I hope the Minister will look into this issue seriously. Tax is always a complicated issue. I look forward to hearing his response because it is clear that it is not only tax avoidance and evasion which are the problem; the way in which tax collection and administration are managed and targeted needs to change. I hope the Government, who seem able to reform corporation tax to meet the needs of big business, will also consider what changes are needed to support small community interest companies that are providing vital local support.

The donations made by the farmers market I have been talking about are increasingly important in the context of unprecedented and devastating cuts to local government and services. Only yesterday Birmingham set its budget for the coming year. It has already had to save £375 million, and in the next financial year that will go up to £461 million. If the Prime Minister was serious when he said just a few years ago that he wanted to give people

“more power and control to improve their lives and communities”,

is it not right that he should be giving some practical support to CICs such as Kings Norton farmers market, which do precisely that?

In the light of the concerns I have raised, I hope that the Treasury will think seriously about how it uses fiscal policy to empower companies such as my local farmers market to act in the community interest.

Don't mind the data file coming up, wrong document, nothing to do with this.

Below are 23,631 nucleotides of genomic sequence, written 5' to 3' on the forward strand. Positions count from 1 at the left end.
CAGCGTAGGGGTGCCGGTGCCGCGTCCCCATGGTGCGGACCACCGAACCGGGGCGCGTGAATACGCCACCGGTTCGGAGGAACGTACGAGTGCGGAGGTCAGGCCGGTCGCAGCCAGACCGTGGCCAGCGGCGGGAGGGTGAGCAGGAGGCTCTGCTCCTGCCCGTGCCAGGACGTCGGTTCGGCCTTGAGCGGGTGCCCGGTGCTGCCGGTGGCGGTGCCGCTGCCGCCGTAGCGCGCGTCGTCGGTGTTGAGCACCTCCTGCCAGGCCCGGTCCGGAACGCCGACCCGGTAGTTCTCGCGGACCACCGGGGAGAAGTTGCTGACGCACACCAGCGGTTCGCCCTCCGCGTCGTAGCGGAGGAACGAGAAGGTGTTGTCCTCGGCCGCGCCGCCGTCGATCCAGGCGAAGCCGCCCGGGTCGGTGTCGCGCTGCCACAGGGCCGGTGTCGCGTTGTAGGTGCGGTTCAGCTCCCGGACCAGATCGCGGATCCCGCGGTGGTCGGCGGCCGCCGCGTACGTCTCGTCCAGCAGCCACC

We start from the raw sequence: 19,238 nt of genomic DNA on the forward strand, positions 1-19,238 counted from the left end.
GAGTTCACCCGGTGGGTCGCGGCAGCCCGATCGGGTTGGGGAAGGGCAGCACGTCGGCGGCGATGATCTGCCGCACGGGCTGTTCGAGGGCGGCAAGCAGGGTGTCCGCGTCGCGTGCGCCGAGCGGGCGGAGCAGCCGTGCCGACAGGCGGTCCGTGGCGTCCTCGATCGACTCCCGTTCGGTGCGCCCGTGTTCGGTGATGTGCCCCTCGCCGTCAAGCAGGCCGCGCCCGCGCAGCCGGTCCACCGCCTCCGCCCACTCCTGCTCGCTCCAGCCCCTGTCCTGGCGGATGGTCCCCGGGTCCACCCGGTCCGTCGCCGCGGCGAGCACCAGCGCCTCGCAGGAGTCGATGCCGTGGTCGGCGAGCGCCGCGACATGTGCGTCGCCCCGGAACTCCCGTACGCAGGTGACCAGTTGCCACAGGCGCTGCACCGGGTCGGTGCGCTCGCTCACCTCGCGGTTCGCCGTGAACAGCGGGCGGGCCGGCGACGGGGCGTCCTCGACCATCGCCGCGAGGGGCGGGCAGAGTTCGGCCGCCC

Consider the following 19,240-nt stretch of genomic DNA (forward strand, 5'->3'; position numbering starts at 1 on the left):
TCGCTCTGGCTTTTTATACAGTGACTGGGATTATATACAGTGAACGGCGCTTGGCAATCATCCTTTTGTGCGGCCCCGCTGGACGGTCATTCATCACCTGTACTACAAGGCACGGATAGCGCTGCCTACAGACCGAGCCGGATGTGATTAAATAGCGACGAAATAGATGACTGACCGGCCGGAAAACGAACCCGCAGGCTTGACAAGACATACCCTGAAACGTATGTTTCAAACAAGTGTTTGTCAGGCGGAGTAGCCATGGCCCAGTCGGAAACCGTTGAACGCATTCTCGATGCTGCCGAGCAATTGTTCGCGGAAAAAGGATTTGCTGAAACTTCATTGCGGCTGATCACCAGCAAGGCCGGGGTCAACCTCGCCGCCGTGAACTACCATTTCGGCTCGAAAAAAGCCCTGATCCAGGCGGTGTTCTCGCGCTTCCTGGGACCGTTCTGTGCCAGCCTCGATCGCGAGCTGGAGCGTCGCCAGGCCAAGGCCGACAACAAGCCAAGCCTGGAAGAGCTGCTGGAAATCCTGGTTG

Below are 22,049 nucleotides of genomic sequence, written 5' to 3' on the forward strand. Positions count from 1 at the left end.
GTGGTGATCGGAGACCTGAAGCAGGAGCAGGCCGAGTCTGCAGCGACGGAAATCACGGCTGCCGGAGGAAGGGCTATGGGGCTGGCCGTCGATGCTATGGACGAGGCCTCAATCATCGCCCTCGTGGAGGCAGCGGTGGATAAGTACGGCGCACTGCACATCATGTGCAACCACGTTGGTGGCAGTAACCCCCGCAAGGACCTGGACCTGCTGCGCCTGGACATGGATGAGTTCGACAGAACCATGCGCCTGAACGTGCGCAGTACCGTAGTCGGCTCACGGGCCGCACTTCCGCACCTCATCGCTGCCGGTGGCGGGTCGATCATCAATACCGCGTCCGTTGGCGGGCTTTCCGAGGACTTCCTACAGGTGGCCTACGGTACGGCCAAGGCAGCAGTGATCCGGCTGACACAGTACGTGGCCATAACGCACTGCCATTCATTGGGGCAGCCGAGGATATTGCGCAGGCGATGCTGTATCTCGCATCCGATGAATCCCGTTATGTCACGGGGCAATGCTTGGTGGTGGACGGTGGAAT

The hon. Gentleman has outlined the case for local farmers markets and the benefits that accrue to the community through funding and assisting projects. That is an example of how farmers markets support the big society, which, as he said, the Government have decided to promote. Does he agree the Minister should look at these benefits for the community?

The hon. Gentleman makes an excellent point. We are dealing with a decision about priorities. This is not about the principle of whether or not people should pay tax—of course they should. It is not about whether tax avoidance should be clamped down on—of course it should. It is about priorities, and something is going radically wrong if the priority for HMRC is to mess up the surpluses accrued by institutions such as Kings Norton farmers market, which benefit the local community, while, apparently, finding it much easier to aid tax cuts for much bigger institutions. The priorities are wrong. I am sure the Minister understands what I am saying and I look forward to his response.

I congratulate the hon. Member for Birmingham, Northfield (Richard Burden) on securing this debate and putting his case so eloquently. I am sure he will appreciate that it is difficult for me to comment on the tax affairs of any specific community interest company, but I will do my best to provide answers on some of the general points that he has made.